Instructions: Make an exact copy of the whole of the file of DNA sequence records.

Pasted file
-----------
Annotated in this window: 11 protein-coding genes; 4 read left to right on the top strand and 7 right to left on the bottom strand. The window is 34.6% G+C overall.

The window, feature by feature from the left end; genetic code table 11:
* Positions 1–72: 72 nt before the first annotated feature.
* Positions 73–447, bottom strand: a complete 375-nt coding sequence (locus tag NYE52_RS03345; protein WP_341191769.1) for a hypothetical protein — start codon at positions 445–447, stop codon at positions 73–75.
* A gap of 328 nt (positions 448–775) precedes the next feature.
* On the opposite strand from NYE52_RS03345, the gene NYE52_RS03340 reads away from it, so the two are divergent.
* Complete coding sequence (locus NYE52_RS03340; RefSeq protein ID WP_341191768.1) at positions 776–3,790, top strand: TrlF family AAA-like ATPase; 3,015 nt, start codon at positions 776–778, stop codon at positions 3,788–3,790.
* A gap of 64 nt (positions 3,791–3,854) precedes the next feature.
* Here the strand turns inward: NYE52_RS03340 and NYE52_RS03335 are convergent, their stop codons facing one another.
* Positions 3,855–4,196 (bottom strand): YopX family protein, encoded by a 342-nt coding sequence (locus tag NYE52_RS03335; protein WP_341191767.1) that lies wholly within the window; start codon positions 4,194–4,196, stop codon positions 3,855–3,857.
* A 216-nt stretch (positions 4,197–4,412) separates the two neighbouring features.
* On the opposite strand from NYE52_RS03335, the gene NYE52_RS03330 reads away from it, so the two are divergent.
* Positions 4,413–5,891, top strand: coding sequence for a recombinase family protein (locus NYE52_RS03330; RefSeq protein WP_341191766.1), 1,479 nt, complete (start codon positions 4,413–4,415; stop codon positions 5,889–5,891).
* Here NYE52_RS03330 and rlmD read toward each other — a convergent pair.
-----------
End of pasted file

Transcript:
Annotated in this window: 11 protein-coding genes; 4 read left to right on the top strand and 7 right to left on the bottom strand. The window is 34.6% G+C overall.

The window, feature by feature from the left end; genetic code table 11:
* Positions 1–72: 72 nt before the first annotated feature.
* Positions 73–447, bottom strand: a complete 375-nt coding sequence (locus tag NYE52_RS03345; protein WP_341191769.1) for a hypothetical protein — start codon at positions 445–447, stop codon at positions 73–75.
* A gap of 328 nt (positions 448–775) precedes the next feature.
* On the opposite strand from NYE52_RS03345, the gene NYE52_RS03340 reads away from it, so the two are divergent.
* Complete coding sequence (locus NYE52_RS03340; RefSeq protein ID WP_341191768.1) at positions 776–3,790, top strand: TrlF family AAA-like ATPase; 3,015 nt, start codon at positions 776–778, stop codon at positions 3,788–3,790.
* A gap of 64 nt (positions 3,791–3,854) precedes the next feature.
* Here the strand turns inward: NYE52_RS03340 and NYE52_RS03335 are convergent, their stop codons facing one another.
* Positions 3,855–4,196 (bottom strand): YopX family protein, encoded by a 342-nt coding sequence (locus tag NYE52_RS03335; protein WP_341191767.1) that lies wholly within the window; start codon positions 4,194–4,196, stop codon positions 3,855–3,857.
* A 216-nt stretch (positions 4,197–4,412) separates the two neighbouring features.
* On the opposite strand from NYE52_RS03335, the gene NYE52_RS03330 reads away from it, so the two are divergent.
* Positions 4,413–5,891, top strand: coding sequence for a recombinase family protein (locus NYE52_RS03330; RefSeq protein WP_341191766.1), 1,479 nt, complete (start codon positions 4,413–4,415; stop codon positions 5,889–5,891).
* Here NYE52_RS03330 and rlmD read toward each other — a convergent pair.